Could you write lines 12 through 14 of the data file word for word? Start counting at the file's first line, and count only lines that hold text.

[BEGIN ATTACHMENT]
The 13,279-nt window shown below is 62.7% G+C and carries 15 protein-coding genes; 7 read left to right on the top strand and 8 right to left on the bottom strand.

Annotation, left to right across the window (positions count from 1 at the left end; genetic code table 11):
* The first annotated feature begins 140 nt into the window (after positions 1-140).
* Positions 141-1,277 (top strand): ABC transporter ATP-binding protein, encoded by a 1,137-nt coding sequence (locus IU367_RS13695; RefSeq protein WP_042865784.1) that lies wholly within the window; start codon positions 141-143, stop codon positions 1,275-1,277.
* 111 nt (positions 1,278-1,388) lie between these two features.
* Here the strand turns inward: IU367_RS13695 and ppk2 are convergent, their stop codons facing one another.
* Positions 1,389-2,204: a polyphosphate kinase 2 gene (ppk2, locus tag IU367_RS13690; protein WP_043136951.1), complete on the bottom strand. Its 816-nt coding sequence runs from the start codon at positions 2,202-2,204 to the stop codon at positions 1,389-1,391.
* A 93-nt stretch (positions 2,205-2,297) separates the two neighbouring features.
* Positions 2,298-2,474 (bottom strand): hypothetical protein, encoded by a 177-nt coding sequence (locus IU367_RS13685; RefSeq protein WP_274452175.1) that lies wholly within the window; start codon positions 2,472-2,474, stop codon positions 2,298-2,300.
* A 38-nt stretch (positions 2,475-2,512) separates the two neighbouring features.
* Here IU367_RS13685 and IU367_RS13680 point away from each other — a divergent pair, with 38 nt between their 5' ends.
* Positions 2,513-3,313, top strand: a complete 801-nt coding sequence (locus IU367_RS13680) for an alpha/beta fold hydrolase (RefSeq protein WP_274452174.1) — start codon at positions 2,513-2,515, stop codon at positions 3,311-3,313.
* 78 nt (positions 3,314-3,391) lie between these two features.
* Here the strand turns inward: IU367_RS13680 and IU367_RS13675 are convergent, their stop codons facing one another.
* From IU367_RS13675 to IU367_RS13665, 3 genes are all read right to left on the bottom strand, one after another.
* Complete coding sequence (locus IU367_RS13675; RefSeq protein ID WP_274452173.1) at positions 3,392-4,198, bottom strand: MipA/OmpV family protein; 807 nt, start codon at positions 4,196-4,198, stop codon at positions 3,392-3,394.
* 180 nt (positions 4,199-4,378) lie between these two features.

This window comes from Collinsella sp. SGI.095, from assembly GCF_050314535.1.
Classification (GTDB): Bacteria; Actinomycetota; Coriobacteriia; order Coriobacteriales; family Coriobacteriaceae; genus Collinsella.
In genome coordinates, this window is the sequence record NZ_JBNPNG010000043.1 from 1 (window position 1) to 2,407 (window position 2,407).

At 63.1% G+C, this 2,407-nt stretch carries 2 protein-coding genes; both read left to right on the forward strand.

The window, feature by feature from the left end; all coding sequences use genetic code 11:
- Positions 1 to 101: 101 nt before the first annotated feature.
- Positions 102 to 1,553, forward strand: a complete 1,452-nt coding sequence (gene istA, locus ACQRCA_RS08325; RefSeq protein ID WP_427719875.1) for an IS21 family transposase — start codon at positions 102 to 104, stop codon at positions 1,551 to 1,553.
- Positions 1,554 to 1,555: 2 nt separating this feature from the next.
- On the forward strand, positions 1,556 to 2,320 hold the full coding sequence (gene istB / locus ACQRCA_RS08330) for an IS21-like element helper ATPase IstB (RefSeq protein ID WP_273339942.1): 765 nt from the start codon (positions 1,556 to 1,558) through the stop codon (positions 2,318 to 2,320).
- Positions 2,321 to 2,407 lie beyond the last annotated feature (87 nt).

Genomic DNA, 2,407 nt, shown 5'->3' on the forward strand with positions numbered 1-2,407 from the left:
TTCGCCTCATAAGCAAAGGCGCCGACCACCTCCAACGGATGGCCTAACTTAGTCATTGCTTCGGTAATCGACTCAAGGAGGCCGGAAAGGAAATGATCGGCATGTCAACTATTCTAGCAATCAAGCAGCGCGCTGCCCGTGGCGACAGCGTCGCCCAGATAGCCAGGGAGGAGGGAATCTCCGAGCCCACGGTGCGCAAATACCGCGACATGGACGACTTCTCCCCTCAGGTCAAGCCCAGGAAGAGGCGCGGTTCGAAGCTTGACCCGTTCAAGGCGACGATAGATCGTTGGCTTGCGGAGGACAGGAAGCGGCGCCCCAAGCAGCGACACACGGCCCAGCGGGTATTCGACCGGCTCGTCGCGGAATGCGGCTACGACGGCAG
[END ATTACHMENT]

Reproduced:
* Positions 2,513-3,313, top strand: a complete 801-nt coding sequence (locus IU367_RS13680) for an alpha/beta fold hydrolase (RefSeq protein WP_274452174.1) — start codon at positions 2,513-2,515, stop codon at positions 3,311-3,313.
* 78 nt (positions 3,314-3,391) lie between these two features.
* Here the strand turns inward: IU367_RS13680 and IU367_RS13675 are convergent, their stop codons facing one another.